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  6. Always great advice, but I'm a meat eating farm girl. Probably not in as good shape as you, however. Have a blessed Christmas

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  7. Very much like my own. I'm a vegetarian too. I NEVER have the cooker on - I only eat salads (lettuce, tomatoes etc etc grown by me). In Winter, I definitely go for warm food but not pies and veg - veggie soup followed by a salad again. I have one electric ring on a camp stove. Anything that needs warming up once it is cold, goes in the microwave. I don't eggs and unfortunately am very anaemic so have had to include iron even in my breakfast!!!!! I DON'T EAT SUGAR as a rule but I pick blackberries in the summer and make my own jam - this lasts me a whole year and the amount is negligible. I have big problems with my spine so I drink a lot of milk. I pop olive oil on my salads and flavour it with herbs (I grow more in the summer). I never, never buy anything in a box or packet from the supermarket - I make it all myself. Once you've gone to the trouble of doing it yourself, I never seem to guzzle anything. Natalie

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  8. How nice of you to answer DL with a detailed column. Is there a reason why you do not use regular milk on your cereal? What about peanut butter?

    My husband did the top up shopping yesterday and didn't get the salad mix I wanted but thanks to you I shrugged and said it will be fine. As you say eat what you have.

    Do you not like tea?

    Look forward to reading your blog tomorrow. Are you attending a church service? Happy Christmas.

    Sandy

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    1. Hi Sandy. I like the taste of soya milk, and it's cheaper. I buy bags of peanuts and make my own peanut butter. No, I don't like tea, never drunk it as a child, don't like the taste. I will drink a cup of weak tea if I am visiting someone. It's only good manners if they have no coffee.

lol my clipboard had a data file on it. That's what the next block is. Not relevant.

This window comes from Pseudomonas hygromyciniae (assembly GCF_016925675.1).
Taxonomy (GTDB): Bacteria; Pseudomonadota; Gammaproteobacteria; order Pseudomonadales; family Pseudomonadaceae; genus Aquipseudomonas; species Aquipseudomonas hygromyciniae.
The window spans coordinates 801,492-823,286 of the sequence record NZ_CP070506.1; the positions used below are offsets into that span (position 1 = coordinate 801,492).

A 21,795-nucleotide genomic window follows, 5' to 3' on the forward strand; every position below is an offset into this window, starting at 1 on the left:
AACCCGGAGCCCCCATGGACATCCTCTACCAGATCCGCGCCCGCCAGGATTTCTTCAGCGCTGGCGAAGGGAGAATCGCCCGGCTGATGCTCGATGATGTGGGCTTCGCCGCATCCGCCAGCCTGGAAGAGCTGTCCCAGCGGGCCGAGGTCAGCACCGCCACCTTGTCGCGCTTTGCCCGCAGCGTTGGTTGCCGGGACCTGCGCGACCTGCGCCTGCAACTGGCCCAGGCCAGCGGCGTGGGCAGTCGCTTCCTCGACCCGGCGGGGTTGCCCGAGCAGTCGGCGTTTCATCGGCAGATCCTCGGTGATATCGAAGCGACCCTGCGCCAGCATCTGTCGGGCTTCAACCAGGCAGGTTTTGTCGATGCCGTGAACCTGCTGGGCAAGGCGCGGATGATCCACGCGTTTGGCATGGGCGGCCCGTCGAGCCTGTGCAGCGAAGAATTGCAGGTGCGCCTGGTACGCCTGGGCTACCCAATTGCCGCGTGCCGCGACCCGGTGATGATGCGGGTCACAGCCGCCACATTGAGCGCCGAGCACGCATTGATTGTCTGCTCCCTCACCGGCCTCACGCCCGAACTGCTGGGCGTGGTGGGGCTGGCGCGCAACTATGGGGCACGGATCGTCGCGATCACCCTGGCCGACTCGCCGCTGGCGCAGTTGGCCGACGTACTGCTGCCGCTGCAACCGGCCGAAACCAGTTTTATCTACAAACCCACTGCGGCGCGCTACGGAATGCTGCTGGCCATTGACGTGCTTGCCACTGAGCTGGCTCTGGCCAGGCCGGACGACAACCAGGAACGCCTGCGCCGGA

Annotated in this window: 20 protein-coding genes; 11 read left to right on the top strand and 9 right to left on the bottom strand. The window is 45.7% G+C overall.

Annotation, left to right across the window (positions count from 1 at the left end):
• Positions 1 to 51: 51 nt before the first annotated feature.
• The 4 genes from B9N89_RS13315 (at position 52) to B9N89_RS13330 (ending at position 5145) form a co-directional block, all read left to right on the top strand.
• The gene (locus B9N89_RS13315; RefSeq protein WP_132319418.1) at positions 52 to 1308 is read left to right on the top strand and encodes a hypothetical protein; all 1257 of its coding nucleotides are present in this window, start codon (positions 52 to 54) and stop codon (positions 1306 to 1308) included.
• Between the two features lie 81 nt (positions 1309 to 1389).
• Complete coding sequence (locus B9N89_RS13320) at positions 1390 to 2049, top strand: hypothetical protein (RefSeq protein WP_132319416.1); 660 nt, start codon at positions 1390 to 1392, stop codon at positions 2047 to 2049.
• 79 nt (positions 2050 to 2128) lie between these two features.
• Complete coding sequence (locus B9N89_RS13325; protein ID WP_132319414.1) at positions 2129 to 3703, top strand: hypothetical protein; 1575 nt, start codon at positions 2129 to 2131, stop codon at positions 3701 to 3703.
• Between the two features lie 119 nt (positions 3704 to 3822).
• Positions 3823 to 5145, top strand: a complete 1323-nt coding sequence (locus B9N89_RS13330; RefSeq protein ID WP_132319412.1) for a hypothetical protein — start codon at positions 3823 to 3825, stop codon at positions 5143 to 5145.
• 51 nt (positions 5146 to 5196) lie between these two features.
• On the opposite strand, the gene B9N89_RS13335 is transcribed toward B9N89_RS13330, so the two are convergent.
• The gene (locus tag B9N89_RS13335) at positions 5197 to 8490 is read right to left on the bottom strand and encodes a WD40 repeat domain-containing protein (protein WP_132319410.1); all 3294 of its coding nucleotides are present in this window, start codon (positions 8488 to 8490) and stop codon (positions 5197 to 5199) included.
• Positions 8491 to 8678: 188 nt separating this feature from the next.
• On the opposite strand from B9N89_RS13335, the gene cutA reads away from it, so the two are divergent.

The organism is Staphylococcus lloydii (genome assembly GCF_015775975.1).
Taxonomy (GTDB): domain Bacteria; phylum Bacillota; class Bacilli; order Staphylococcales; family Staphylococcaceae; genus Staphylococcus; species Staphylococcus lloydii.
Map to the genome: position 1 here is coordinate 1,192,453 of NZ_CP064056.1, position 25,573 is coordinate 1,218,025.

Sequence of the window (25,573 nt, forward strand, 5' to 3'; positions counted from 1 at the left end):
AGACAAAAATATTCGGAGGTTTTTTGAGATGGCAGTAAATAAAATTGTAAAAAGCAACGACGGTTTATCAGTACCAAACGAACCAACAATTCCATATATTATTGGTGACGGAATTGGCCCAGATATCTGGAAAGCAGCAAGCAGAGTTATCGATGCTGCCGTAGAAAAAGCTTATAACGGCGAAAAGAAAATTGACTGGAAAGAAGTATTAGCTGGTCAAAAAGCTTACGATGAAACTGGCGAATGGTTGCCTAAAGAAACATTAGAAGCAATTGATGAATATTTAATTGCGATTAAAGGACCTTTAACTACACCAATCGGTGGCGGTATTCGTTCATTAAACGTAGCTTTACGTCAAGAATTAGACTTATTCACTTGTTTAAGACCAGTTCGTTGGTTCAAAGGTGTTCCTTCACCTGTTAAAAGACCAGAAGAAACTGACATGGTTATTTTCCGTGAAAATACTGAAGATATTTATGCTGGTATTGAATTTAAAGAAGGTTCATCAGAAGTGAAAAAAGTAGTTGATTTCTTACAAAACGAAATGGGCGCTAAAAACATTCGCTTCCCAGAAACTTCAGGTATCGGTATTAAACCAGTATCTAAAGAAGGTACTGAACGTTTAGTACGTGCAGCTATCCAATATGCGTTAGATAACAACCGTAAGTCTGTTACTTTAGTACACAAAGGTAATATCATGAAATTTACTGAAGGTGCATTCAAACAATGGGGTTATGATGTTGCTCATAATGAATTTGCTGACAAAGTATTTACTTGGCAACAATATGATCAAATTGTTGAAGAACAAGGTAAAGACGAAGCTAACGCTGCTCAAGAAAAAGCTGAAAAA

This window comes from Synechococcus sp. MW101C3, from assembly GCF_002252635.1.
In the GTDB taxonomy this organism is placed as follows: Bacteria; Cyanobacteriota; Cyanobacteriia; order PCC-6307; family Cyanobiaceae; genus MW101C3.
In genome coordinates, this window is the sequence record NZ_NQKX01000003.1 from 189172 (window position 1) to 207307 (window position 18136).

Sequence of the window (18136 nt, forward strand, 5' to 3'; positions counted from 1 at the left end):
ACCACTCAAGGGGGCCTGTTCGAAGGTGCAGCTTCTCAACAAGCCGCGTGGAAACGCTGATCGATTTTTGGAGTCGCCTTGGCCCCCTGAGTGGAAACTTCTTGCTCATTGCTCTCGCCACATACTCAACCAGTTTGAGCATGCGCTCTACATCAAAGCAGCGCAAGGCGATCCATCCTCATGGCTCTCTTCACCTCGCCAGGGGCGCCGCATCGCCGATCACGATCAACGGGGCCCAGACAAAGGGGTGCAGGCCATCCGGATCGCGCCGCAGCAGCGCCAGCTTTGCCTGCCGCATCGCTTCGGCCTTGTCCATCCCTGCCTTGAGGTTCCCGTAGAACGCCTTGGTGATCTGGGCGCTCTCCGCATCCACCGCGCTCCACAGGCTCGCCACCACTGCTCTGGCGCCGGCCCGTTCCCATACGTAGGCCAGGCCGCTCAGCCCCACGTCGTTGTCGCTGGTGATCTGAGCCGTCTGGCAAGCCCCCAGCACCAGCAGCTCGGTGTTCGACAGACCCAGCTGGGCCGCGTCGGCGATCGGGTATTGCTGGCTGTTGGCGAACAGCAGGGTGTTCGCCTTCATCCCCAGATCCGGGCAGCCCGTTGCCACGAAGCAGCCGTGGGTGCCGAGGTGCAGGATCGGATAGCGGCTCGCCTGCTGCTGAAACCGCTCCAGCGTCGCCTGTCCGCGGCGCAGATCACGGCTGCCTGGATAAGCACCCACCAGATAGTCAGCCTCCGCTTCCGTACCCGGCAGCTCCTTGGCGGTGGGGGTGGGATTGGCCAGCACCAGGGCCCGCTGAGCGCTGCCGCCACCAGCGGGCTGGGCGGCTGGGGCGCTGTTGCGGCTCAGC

No, I won't be attending a church service. I like to think I live by Christian values, but I am not a church goer. Thank you for your questions. I hope you have a lovely Christmas.

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  9. Have a happy and peaceful Christmas Ilona and thanks for another year of your lovely blog.

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  10. I actually enjoy it when I am the only one in the house to cook for when hubby is away - dinner is whatever I wish. Usually I cook once and it lasts 3 days. Quiche made from a tortilla crust is one of my favorites and a great way to get rid of veggies that might be a little limp. I have been married for 10 years now but I find I waste more now not knowing exactly what we will eat so over cook. Fortunately we work from home and hubby has no issue with leftovers for lunch so they usually get eaten up. Merry Christmas to you!

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  11. OMG IIlona I didn't expect this, thank you, I will follow this advise to a Tee, I don't eat enough veg and eat far to much bread and SUGAR, my doctor will be pleased if I follow this, as I am a type 2 diabetic and weigh five stone too much. I am quite intelligent and know I am harming myself. Thank you again, will let you know how I get on, I can't walk too far for back problems, but intend to do more. Thank you again, I have followed you for years as we are the same age and single, I admire how you never feel lonely, care for animals as I do. Happy Christmas hope you are not alone on Christmas Day xx

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    1. Wouldn't it be great if you met up in the future? Great post. Merry Christmas to all.

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    2. Well done Devon Lass for trying to sort yourself out, I hope you are able to stick to Ilona's very sensible regime, do let us all know how you're getting on with it. Walking's one of the best things you can do as well, so do try to do as much as you can. Happy Xmas!

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    3. Hi Devon Lass. I have added a video to this post, scroll down to the bottom. It might be helpful to you and anyone else in a similar situation. Can I suggest that if you are reaching for sugary snacks to go through your cupboards and throw them all out. I know that it's a crime to throw food away, but these are not real food, they will kill you. Do not buy more, banish them from your house forever. It will be hard, but for the sake of your health you must try.

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  12. Merry Christmas & a very Happy New Year Ilona.
    Keep writing your wonderful blog.
    Big hugs for Rocky & your Pussies.
    Wendy (Wales)

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  13. Is a non-tea drinker in England an anomaly? I only drink iced, unsweetened tea. Hot tea just tastes nasty to me, and I don't want to insult the whole UK>

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  14. A great post Ilona and so thoughtful and helpful too. Enjoy your day tomorrow and all the best for 2016.Kristel